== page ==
What's the next best thing compared to a Hinge Stiff Rig?
The biggest names in carp fishing pick Terry Hearn's brain - this time, Lewis Read asks the questions...
Lewis Read asks...
We all know the Hinged Stiff Rig is the best rig ever invented in the history of the universe, but what’s the second?
“Well, I’m not going to say the Chod Rig, as to be fair it’s pretty much the same thing. The stiff pop-up section/hooklink is the same, it’s just presented in a different way, i.e. straight off the leader without a boom. To my mind it’s the stiff curved hooklink that’s doing the business, but then again, if you can get them to take it when it’s fished pinned down with leadcore then logic tells me which one’s going to be the better hooker…
“I do a lot more bottom bait fishing than people seem to think as it goes. In fact, I’m fishing bottom baits right now. Going back a decade or so I didn’t worry too much about my bottom bait presentation and would generally just use a simple Knotless Knot. If the hook wasn’t a pattern with the eye tweaked in, then I would tweak it in myself, maybe with a little bit of 0.5mm silicone over the eye to help it turn, but I didn’t use shrink tubing so often or the weight of the bait to help that turning effect as I do today.
“Around 2004 I started fishing with the Hair trapped at the bend, or more specifically, just below the barb, with a heavy bottom bait straight from of the bag. I also started using shrink tubing as well, to kick it over more at the eye. Obviously this type of bottom bait presentation relies on the weight of the bait, and so it’s better with bigger hookbaits such as 18-20mm boilies, or maybe a couple of tiger nuts. You only have to place the rig on your hand, point facing upwards and then tighten the hooklink slightly before the hook turns over and takes hold. With a basic Knotless Knot it doesn’t. Since making these changes my hooked-to-landed ratio when fishing bottom baits is just as good as it is when using the Hinged Stiff Link and Chod Rig set-ups. It’s very, very effective.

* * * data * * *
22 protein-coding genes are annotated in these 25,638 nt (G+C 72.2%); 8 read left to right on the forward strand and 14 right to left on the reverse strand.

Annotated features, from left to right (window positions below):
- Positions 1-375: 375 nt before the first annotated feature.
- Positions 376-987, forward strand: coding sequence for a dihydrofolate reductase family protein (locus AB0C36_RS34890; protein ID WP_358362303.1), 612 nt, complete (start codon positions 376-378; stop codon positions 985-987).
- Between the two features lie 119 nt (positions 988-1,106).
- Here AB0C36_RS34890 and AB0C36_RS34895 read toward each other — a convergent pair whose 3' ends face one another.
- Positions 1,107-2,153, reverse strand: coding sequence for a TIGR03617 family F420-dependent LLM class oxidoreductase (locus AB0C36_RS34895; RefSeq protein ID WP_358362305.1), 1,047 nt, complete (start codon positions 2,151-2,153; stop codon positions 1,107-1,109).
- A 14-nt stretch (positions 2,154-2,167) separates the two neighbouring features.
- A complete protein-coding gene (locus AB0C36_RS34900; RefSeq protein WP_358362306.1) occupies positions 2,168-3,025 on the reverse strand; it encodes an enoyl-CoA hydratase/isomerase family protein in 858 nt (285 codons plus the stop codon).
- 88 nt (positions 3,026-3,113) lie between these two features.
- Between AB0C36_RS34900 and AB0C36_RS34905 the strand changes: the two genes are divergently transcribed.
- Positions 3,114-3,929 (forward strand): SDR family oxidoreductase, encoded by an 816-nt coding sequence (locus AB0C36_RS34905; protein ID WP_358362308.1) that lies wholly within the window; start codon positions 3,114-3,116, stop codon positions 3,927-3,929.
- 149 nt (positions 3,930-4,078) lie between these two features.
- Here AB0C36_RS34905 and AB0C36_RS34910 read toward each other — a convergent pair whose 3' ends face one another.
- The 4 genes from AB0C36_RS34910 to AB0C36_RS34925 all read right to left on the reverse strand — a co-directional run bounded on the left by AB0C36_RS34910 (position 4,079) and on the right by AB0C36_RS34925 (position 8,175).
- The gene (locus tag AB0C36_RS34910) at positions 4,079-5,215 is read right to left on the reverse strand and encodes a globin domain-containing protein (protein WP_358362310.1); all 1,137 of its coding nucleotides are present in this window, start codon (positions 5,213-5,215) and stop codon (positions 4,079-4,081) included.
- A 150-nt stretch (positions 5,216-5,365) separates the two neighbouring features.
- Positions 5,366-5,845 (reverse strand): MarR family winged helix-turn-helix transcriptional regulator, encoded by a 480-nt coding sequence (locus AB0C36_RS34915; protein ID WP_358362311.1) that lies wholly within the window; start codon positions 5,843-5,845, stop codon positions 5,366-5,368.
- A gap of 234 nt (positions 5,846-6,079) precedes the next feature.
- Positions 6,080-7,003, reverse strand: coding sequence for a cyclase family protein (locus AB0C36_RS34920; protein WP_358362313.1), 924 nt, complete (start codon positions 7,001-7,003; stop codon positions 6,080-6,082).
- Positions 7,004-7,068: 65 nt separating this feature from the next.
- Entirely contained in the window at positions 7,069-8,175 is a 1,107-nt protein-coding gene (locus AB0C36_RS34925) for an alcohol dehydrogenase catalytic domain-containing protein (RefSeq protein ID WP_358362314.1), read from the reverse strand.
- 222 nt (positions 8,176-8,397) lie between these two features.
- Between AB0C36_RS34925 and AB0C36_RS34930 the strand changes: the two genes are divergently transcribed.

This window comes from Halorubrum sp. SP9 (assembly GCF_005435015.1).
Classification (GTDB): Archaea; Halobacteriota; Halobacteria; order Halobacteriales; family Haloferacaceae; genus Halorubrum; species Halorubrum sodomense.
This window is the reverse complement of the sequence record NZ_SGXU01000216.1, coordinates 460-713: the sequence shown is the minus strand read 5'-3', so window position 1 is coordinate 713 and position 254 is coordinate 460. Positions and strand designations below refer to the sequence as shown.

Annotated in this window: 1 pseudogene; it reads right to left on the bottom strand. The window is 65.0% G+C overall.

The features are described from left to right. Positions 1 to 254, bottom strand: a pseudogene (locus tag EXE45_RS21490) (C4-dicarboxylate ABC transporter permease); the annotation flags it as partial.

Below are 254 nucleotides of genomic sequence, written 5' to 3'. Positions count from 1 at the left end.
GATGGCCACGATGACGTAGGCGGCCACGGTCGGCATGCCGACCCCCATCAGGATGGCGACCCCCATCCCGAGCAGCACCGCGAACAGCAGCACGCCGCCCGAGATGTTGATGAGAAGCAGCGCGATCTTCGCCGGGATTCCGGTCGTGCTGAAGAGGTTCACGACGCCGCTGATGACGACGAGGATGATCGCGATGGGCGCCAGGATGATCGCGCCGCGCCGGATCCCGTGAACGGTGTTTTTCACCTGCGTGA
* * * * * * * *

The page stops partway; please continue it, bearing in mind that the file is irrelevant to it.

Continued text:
“So, I’d say my second most favourite rig is that bottom bait rig, but like I say, it relies on a heavy bait. If I wanted to present a light, balanced bottom bait, over silkweed for example, then I’d use a curved shank pattern of hook and simply fish it Knotless Knot style with the Hair leaving the shank, or as is the trend today, KD style. The only thing I don’t like about fishing balanced baits KD style is that unless you use PVA products or foam they do have a tendency to tangle.
“On the Thames I use Snowman presentations a lot, which are obviously balanced to a certain extent, not by any means critically, but my hookbait still has far more lift and is more buoyant than if it were two bottom baits straight from the bag. If it were two bottom baits straight from the bag then I’d use their weight to my advantage and trap the Hair just below the barb, as with my usual bottom bait rig. In this case though, the snowman hookbait has some buoyancy and so you’re better off with the hook swinging freely below the hookbait.
“To be honest, rather than using the very popular KD Rig, I simply bend the eyes on a curved shanked pattern over slightly further and then I simply whip the Knotless Knot a little further down the shank. This way I don’t have to use PVA as it very rarely tangles. It’s what works for me anyway, and I’ve caught more than enough carp fishing balanced baits or snowmans in this way to not want to change a thing. And trust me, there’s no better test of a rigs hooking and holding power than a hard fighting river carp!”